Platform chatted to Beth Robinson, President of the Trent Women’s Rugby society, to find out if the Rugby World Cup has helped the women’s game on campus.
For years it’s been perceived that rugby was a man’s sport and that if you wanted to get into the women’s game you have to be big and butch. However, since the recent success of the Women’s national Rugby Union team, who won the Women’s World Cup in 2014, there’s been a bit of a revolution.
According to the RFU (Rugby Football Union) there are now 18,000 women and girls who play rugby regularly in England. On top of that there are over 250 senior female rugby teams and university teams that are affiliated with the RFU.
This year’s Freshers Fair saw just how far the women’s game has come over the last few years. Over 160 women signed up for the society, leaving Beth with potentially a lot of squad depth to play with.
“When I first started two years ago we had one team now we have a development team, which are in their own league now. At our first taster session 20 turned up then. Another five then turned up at Brackenhurst (which is the first time we’ve had anyone turn up at Brack) and 20 people are coming to our latest session (which, at the point of writing was October 5) so we’ve got over 40 girls which is enough for another development team.
“We had loads of girls coming up to us that have watched the World Cup and either knows the game or was inspired by it. We had about 100 girls sign up that have never played rugby before which is great to see.”
World Cup Inspiration
Despite crashing out of the World Cup in the group stages Beth still has fond memories of England in the World Cup are rather fond and won’t be forgotten quickly.
“I nearly cried watching England. It was hard. I went to the England Wales match, I’m going to see Wales v Australia. The atmosphere is amazing, having so many people getting behind England (despite the fact they crashed out) and belting out the songs like Swing Low Sweet Chariot.
“At a rugby match everyone is so much more friendly in the stands as opposed to football, where a lot of it is driven by rivalry. I watched the Rugby with people from Wales and they were really good, obviously we shared some banter but it was a really nice atmosphere.”
Evolution of women’s sport
Arguably one of the biggest success stories over the last few years is the way that televised sport has broken down several stereotypes of athletes. The Paralympic Games did a great job of showcasing the amazing sporting talent that disabled people possess and the Women’s Football World Cup, earlier in the year, showed that women can play football to a high standard. However there is still a sour taste in the mouth of female rugby players.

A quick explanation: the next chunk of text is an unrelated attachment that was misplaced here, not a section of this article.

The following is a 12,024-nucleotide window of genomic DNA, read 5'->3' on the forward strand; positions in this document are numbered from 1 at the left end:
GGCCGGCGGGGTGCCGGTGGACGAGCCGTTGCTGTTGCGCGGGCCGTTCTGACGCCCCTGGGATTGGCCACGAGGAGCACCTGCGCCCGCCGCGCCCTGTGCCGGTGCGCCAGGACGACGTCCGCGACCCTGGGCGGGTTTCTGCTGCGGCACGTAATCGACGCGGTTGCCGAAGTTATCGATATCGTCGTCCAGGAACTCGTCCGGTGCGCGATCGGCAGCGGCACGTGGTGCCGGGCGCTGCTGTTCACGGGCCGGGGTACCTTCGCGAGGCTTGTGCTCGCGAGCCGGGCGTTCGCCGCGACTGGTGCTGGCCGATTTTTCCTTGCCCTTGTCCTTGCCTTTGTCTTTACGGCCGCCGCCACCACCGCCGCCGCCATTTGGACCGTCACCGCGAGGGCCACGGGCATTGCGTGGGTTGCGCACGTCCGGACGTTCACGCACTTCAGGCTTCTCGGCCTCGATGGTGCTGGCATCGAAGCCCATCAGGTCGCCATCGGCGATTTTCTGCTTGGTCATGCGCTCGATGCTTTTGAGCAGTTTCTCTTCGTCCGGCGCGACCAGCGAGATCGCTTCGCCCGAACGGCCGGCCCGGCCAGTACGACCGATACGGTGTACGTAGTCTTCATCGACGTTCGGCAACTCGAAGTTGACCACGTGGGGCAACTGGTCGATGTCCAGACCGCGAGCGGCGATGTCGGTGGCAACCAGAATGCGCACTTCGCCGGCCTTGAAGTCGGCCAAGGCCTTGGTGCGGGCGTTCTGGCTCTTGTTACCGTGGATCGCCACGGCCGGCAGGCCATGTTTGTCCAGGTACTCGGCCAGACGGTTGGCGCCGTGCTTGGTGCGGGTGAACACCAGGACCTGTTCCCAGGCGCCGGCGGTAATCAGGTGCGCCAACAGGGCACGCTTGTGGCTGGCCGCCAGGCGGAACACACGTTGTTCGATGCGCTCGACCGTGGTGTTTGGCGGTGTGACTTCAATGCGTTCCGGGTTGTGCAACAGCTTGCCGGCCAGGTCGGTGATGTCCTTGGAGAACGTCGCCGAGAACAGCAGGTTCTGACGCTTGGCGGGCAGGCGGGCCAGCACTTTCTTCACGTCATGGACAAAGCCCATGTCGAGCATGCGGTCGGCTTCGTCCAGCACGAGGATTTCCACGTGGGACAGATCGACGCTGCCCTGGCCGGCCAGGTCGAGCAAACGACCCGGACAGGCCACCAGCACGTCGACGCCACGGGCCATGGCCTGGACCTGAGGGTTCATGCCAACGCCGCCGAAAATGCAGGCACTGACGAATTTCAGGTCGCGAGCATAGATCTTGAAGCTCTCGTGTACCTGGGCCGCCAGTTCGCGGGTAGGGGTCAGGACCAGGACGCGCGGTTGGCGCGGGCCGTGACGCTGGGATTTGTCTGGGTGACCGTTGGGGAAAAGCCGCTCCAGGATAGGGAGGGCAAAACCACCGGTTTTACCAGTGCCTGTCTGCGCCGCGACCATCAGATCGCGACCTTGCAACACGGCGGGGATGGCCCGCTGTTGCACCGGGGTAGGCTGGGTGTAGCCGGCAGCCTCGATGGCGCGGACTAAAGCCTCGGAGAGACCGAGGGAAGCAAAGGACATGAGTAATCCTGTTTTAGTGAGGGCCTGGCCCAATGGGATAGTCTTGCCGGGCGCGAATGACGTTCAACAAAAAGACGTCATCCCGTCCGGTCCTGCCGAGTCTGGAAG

“We’re trying to get rid of the stereotype that all women that play rugby are really butch and really rough. We are quite girly girly, we’re talkative and approachable and I think freshers really appreciate that.”
“People are starting to see that it’s not just these butch girls who are playing, that anyone can get into it. We will still go out for a social and people will be like ‘Oh, you’re all lesbians’ but it’s rarely true. A lot of the team are pretty girly girly.
“It is hard, but it’s getting better. I think due to the Rugby World Cup and the Women’s Rugby World Cup last year people are more talkative about women in the sport.”
As I get through my Desperado’s talk turns back to Trent and the biggest game of the season.
“I need to win varsity before I leave. Last year we had about five players who were injured and were our first team forwards and I think having them in the pack would have helped a lot.”
For the last four years Women’s Rugby Union team at Trent have tasted defeat in the varsity and although last year’s result was a slight improvement (a 12-24 defeat) it’s something that Beth and the girls are itching to put right.
“This year we’ve recruited girls who have been playing since they were four years old so we can use their experience to our advantage. I feel like our girls have a lot better friendship and teamwork. UoN have some great individual players but I feel like they rely on too much.”
If you’re interested in joining the Trent Women’s Rugby training is held every Monday 6pm-8pm at Moderns Rugby Club, which is roughly in-between City site and Clifton. For more information check out their Facebook and Twitter pages.